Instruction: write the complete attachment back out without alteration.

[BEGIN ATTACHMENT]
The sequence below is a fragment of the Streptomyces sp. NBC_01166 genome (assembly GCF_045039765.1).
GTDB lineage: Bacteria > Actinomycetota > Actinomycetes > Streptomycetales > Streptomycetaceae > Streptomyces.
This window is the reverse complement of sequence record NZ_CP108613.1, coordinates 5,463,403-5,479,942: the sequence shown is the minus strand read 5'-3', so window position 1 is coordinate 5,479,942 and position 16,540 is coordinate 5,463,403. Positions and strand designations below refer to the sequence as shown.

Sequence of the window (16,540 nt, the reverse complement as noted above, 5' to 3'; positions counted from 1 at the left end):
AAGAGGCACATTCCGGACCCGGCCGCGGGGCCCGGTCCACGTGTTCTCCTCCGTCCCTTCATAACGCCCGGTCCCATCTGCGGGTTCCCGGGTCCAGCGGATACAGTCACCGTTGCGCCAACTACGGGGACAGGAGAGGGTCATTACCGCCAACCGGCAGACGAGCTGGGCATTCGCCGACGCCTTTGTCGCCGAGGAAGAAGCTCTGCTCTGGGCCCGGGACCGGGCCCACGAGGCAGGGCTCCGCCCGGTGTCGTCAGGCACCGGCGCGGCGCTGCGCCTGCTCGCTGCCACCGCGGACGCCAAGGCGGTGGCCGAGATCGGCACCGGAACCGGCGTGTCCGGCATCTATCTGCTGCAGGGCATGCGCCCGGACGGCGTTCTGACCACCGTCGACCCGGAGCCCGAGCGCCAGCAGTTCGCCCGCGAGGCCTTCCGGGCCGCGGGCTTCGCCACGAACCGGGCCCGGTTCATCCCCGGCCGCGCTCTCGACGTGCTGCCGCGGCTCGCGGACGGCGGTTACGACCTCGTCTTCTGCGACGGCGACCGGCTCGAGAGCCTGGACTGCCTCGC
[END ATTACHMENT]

The sequence below is a fragment of the Streptomyces sp. NBC_01166 genome (assembly GCF_045039765.1).
GTDB lineage: Bacteria > Actinomycetota > Actinomycetes > Streptomycetales > Streptomycetaceae > Streptomyces.
This window is the reverse complement of sequence record NZ_CP108613.1, coordinates 5,463,403-5,479,942: the sequence shown is the minus strand read 5'-3', so window position 1 is coordinate 5,479,942 and position 16,540 is coordinate 5,463,403. Positions and strand designations below refer to the sequence as shown.

Sequence of the window (16,540 nt, the reverse complement as noted above, 5' to 3'; positions counted from 1 at the left end):
AAGAGGCACATTCCGGACCCGGCCGCGGGGCCCGGTCCACGTGTTCTCCTCCGTCCCTTCATAACGCCCGGTCCCATCTGCGGGTTCCCGGGTCCAGCGGATACAGTCACCGTTGCGCCAACTACGGGGACAGGAGAGGGTCATTACCGCCAACCGGCAGACGAGCTGGGCATTCGCCGACGCCTTTGTCGCCGAGGAAGAAGCTCTGCTCTGGGCCCGGGACCGGGCCCACGAGGCAGGGCTCCGCCCGGTGTCGTCAGGCACCGGCGCGGCGCTGCGCCTGCTCGCTGCCACCGCGGACGCCAAGGCGGTGGCCGAGATCGGCACCGGAACCGGCGTGTCCGGCATCTATCTGCTGCAGGGCATGCGCCCGGACGGCGTTCTGACCACCGTCGACCCGGAGCCCGAGCGCCAGCAGTTCGCCCGCGAGGCCTTCCGGGCCGCGGGCTTCGCCACGAACCGGGCCCGGTTCATCCCCGGCCGCGCTCTCGACGTGCTGCCGCGGCTCGCGGACGGCGGTTACGACCTCGTCTTCTGCGACGGCGACCGGCTCGAGAGCCTGGACTGCCTCGC